Since 2022, the US dollar has strengthened versus the currencies of non-commodity exporting countries that are less advanced in their tightening cycles. Rising interest rates might result in a large capital outflow from developing countries. Further capital outflows would raise the risk of debt rollover problems and local currency depreciation, particularly for economies with unsustainable debt levels and twin deficits.
Debt levels have been growing for over a decade, fuelled by a low-interest environment following the 2009 global recession that made it relatively cheaper to borrow money. The average public debt of AEs rose from 71% of GDP in 2007 to 104% of GDP in 2019 (Figure 2a). The public debt-to-GDP ratio increased significantly, from 36% in 2007 to 54% in 2019. In 2020, the debt-to-GDP ratios rose sharply to 123% and 64%, respectively, for AEs and EMDEs, reflecting both higher stock of debt and lower GDP, amid the pandemic-led global recession.
Similar trends are observed in IsDB MCs. The average public debt-to-GDP ratio for IsDB MCs rose from 31% in 2007 to 42% in 2019, before rising to 50% of GDP in 2020. However, it remains well below the EMDEs average. The relatively low public debt level in IsDB MCs mainly reflects the moderate sovereign debt exposure of fuel-exporting MCs. However, between 2014 and 2021, the public debt-to-GDP ratio of fuel-exporting MCs more than tripled, from about 13% to 42%, reflecting these economies’ difficult adjustment to lower oil prices.
Figure 2. Trends in the public and external debt levels
In terms of external debt, the average external debt (as a percent of GDP) of IsDB MCs, which has reached 47% of GDP in 2021, remains significantly above the EMDEs average of 31% (Figure 2b). The gap between the average external debt (as a percent of GDP) of IsDB MCs and EMDEs has widened since 2015, reaching a gap of 16 percentage points in 2021. The increase in IsDB MCs’ external debt was generally steep for all IsDB MC groupings, except for LDMCs, although the increase was steeper for fuel-exporting MCs. For fuel exporters, the external debt-to-GDP ratio has nearly doubled, from 25.6% to 50.1%, between 2014 and 2020. For non-fuel exporters, the ratio increased from 37% to 49%.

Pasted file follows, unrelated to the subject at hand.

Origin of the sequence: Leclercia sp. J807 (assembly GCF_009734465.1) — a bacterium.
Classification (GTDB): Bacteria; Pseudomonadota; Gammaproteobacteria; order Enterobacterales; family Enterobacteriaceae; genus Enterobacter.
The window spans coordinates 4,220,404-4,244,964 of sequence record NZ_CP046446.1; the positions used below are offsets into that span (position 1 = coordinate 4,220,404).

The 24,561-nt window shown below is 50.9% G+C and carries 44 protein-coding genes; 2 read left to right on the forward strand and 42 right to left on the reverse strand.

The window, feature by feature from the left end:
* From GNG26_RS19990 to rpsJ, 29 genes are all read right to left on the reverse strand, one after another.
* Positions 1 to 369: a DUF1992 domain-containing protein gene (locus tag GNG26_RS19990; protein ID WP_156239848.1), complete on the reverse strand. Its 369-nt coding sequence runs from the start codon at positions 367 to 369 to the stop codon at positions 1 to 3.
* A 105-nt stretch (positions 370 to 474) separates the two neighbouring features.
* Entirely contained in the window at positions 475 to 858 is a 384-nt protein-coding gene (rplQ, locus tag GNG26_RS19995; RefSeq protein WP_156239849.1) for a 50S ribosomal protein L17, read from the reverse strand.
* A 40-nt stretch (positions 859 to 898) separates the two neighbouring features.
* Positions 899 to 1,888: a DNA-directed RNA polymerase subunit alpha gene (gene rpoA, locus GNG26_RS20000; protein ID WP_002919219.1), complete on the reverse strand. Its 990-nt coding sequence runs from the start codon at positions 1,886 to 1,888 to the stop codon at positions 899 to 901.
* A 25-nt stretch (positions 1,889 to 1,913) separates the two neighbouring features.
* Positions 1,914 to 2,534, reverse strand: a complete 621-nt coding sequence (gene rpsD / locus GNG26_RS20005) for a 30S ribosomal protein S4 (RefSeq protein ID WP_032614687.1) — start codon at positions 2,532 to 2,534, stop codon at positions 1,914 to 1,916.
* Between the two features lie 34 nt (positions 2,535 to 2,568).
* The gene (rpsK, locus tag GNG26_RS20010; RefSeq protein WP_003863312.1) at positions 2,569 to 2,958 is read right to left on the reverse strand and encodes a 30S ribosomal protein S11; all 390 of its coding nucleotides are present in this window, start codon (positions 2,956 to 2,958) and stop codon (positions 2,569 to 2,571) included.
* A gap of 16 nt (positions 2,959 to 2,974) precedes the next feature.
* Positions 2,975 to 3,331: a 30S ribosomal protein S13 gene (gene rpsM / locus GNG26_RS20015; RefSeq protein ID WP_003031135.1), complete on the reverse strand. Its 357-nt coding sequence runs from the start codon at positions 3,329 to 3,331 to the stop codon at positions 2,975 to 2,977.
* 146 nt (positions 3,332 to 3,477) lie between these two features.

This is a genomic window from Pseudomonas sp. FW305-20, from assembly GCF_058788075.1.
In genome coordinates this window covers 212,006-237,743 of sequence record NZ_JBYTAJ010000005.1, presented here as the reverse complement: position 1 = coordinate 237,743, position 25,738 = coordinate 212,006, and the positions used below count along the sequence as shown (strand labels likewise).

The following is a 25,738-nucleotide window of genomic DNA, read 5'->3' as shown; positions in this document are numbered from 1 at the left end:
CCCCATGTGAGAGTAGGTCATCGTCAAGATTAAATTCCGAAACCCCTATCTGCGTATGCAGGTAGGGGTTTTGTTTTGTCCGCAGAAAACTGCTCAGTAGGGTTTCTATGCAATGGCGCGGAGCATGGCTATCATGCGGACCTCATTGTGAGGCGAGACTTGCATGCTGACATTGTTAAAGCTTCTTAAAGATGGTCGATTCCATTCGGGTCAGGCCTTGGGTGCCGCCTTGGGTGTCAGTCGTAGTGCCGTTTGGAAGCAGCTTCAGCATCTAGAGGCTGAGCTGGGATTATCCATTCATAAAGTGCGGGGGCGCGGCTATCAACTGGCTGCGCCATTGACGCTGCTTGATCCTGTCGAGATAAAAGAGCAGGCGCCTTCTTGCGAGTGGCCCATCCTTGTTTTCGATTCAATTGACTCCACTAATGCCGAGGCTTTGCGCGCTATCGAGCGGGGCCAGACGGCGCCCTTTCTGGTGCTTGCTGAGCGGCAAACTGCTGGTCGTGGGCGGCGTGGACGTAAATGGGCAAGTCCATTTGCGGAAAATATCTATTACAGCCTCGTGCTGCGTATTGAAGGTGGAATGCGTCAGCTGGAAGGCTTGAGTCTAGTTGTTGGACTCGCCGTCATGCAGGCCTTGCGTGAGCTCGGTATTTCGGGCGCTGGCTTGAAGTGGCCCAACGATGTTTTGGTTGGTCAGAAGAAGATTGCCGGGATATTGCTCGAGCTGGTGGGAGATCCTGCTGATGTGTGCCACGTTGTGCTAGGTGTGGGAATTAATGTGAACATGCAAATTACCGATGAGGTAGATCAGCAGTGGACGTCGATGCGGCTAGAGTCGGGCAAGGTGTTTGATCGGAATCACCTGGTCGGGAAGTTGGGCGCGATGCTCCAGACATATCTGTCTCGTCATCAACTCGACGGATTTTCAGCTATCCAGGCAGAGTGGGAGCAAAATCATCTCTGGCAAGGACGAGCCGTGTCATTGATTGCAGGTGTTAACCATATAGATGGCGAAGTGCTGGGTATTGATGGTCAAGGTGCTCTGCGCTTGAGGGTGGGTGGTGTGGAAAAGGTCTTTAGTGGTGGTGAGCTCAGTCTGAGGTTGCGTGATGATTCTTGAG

With the external public debt growing, mainly on non-concessional terms, the burden on fiscal and external accounts is also expected to increase, especially when global financial conditions tighten. This heightens the risk of macroeconomic imbalances, as well as a diversion of resources from priority social spending into debt service.
Debt levels in many EMDEs had followed an unsustainable path over the past decade in a global context of low interest rates, as indicated by the rising debt burdens and heightened risks of debt distress. Multiple adverse shocks since 2020, namely the Covid-19 pandemic and the East European crisis, have further squeezed the fiscal space and exacerbated debt vulnerabilities of EMDEs in general and IsDB MCs in particular. Consequently, several actors in the development landscape are calling for a renewed debt relief initiative to prevent a major debt crisis in EMDEs. This indicates that the temporary relief provided through the G20 Debt Service Suspension Initiative (DSSI) has only delayed the crisis and that more sustainable and robust solutions are required.
Due to the diversity of creditors, especially from the private sector, debt restructuring is more challenging than in the past. In this regard, the limited progress in rolling out the Common Framework for Debt Treatment, may necessitate an extension of the DSSI for a longer period and for a greater scope of eligible countries. Accordingly, many heavily indebted and debt vulnerable MCs will need fiscal consolidation in the medium-term. Better targeted fiscal spending and improved debt management policies are likewise critical for all, to foster resilience against a possible contagion from other EMDEs.